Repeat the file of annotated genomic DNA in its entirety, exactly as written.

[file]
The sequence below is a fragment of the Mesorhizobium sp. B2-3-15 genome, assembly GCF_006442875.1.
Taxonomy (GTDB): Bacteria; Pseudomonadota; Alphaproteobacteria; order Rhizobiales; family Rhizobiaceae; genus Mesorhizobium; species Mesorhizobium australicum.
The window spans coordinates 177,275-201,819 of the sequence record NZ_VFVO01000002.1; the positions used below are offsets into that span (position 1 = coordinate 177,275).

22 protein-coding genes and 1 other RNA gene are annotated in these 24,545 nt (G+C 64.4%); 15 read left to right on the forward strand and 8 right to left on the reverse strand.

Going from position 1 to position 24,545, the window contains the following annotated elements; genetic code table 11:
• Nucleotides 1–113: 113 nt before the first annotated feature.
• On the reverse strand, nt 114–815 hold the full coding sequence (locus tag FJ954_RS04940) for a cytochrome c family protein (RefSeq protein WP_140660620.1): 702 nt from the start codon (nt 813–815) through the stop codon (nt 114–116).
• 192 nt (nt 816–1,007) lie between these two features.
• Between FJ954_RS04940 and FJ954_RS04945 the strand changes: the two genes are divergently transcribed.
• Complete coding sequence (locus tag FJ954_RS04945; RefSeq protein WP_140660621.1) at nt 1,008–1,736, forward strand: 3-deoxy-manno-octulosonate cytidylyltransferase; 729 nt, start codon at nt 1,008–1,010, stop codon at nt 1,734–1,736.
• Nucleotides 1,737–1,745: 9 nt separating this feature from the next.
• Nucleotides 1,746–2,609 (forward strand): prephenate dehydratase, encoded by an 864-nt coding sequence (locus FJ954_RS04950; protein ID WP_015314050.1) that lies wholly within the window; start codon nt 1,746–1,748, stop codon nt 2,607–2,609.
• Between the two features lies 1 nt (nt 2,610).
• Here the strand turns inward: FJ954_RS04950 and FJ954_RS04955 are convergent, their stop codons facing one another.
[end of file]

The sequence below is a fragment of the Mesorhizobium sp. B2-3-15 genome, assembly GCF_006442875.1.
Taxonomy (GTDB): Bacteria; Pseudomonadota; Alphaproteobacteria; order Rhizobiales; family Rhizobiaceae; genus Mesorhizobium; species Mesorhizobium australicum.
The window spans coordinates 177,275-201,819 of the sequence record NZ_VFVO01000002.1; the positions used below are offsets into that span (position 1 = coordinate 177,275).

22 protein-coding genes and 1 other RNA gene are annotated in these 24,545 nt (G+C 64.4%); 15 read left to right on the forward strand and 8 right to left on the reverse strand.

Going from position 1 to position 24,545, the window contains the following annotated elements; genetic code table 11:
• Nucleotides 1–113: 113 nt before the first annotated feature.
• On the reverse strand, nt 114–815 hold the full coding sequence (locus tag FJ954_RS04940) for a cytochrome c family protein (RefSeq protein WP_140660620.1): 702 nt from the start codon (nt 813–815) through the stop codon (nt 114–116).
• 192 nt (nt 816–1,007) lie between these two features.
• Between FJ954_RS04940 and FJ954_RS04945 the strand changes: the two genes are divergently transcribed.
• Complete coding sequence (locus tag FJ954_RS04945; RefSeq protein WP_140660621.1) at nt 1,008–1,736, forward strand: 3-deoxy-manno-octulosonate cytidylyltransferase; 729 nt, start codon at nt 1,008–1,010, stop codon at nt 1,734–1,736.
• Nucleotides 1,737–1,745: 9 nt separating this feature from the next.
• Nucleotides 1,746–2,609 (forward strand): prephenate dehydratase, encoded by an 864-nt coding sequence (locus FJ954_RS04950; protein ID WP_015314050.1) that lies wholly within the window; start codon nt 1,746–1,748, stop codon nt 2,607–2,609.
• Between the two features lies 1 nt (nt 2,610).
• Here the strand turns inward: FJ954_RS04950 and FJ954_RS04955 are convergent, their stop codons facing one another.